An SBOM should accomplish the following:
How does this tie in with Linux? Since the Linux OS is modular, having visibility into the modules that are cross used can help make you smarter about known vulnerabilities. It also allows you to react swiftly when a vulnerability is found — and this visibility benefits software consumers, no matter the use case.
The foundations of strong Linux security are supported by initiatives like SBOM and the security standards published by CIS, but here’s where you will need to start thinking about your organization’s individual needs.
Standard benchmarks like those from CIS will include security tactics that cover basics that are broadly applicable across Linux, which include recommendations like:
You’re not just protecting data when you implement strong security practices — you’re also maintaining uptime and system reliability across your entire system. The flexibility of Linux makes it widely used for a reason, and for those same reasons, it is a popular target for malware developers. Your reputation, your customer’s information, and the functionality of the entire org are on the line every day.
Puppet is unique for handling pieces of your security plan as it can abstract the type of Linux that you are running and allow you to write one domain-specific language (DSL). Puppet takes care of the differences so you can manage continuous compliance, patching, and access management across servers without missing a beat.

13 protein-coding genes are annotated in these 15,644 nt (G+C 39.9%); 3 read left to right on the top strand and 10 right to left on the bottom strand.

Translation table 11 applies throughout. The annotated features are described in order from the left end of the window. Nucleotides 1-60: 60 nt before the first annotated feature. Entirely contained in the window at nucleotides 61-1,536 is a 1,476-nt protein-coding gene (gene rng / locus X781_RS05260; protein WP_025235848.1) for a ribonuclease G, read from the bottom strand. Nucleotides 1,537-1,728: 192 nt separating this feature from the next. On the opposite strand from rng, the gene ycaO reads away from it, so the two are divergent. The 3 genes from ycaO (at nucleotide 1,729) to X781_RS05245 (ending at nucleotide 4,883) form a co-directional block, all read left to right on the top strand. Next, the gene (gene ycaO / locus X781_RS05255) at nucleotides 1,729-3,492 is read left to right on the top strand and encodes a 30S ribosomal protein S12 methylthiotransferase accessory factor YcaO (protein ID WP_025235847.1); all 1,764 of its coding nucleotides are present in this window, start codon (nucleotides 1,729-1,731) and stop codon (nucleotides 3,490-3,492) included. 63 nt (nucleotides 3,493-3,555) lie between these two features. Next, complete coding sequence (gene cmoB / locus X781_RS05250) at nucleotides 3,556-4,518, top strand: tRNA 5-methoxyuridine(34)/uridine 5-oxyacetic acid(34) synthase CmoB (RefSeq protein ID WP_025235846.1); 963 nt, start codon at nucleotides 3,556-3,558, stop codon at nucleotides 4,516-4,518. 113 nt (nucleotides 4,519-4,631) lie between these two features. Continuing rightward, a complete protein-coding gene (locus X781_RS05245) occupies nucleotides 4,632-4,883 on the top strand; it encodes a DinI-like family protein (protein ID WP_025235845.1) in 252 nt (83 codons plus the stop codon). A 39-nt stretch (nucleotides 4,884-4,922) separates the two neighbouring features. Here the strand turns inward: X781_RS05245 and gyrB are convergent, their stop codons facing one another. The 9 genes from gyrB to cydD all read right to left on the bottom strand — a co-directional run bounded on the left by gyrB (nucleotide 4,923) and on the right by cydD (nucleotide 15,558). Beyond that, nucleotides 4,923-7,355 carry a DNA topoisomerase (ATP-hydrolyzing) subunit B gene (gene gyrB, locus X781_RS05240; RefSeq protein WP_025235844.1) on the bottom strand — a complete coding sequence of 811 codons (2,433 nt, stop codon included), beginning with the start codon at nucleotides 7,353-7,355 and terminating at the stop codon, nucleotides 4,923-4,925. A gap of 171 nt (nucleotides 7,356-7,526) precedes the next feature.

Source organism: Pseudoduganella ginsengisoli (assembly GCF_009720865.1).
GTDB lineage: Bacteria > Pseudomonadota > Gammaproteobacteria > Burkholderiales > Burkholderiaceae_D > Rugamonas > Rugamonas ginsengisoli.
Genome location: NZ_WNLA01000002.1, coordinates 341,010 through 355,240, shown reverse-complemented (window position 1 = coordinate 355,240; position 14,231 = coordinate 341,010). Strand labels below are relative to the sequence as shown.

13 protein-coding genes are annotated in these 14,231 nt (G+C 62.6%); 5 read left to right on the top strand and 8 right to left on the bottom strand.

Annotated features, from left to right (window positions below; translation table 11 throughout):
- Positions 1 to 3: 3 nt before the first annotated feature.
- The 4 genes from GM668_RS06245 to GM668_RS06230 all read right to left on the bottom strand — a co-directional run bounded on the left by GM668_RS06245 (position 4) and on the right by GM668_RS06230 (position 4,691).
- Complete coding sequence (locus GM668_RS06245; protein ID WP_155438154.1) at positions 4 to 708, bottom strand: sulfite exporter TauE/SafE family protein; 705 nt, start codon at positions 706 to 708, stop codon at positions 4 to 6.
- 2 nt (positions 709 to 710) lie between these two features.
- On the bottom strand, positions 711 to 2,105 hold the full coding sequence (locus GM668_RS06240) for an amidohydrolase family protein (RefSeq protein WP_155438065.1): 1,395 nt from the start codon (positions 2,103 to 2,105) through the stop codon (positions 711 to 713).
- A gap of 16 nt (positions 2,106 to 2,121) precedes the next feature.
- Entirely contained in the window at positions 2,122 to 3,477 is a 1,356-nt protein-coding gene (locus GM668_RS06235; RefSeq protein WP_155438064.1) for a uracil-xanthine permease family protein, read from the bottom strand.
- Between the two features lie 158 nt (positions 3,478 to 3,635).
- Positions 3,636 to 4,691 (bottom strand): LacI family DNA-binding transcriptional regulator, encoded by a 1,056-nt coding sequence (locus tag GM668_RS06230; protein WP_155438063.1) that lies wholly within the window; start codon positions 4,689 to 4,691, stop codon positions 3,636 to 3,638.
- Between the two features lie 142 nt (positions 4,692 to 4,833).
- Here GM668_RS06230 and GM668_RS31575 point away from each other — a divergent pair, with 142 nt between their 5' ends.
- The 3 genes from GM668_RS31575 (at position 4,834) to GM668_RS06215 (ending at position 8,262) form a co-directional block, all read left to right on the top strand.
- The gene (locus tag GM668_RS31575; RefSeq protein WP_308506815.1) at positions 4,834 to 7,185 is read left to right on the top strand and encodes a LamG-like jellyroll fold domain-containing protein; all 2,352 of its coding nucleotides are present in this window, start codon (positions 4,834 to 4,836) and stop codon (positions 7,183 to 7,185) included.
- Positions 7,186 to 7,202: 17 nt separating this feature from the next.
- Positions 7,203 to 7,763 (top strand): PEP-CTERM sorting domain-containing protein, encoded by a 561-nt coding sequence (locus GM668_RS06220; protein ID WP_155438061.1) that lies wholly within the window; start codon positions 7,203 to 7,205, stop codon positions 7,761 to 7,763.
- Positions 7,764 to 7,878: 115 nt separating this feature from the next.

Puppet agents are open source — they can interpret commands across different branches of Linux automatically. No matter what script you need to write for security, Puppet’s abstraction layer knows what you’re trying to accomplish.
Puppet is a portable part of the Linux family tree, making sure that you have consistency and remain in compliance at scale. You won’t have to start code from scratch each time you have enforce something new across your environment.
See for yourself how Puppet works in your Linux OS — our free trial includes 10 nodes to get you started:
TRY PUPPET FOR LINUX
Senior Manager of Sales Engineering, Puppet by Perforce
Stephen K. Potter is a Senior Manager of Sales Engineering for Puppet by Perforce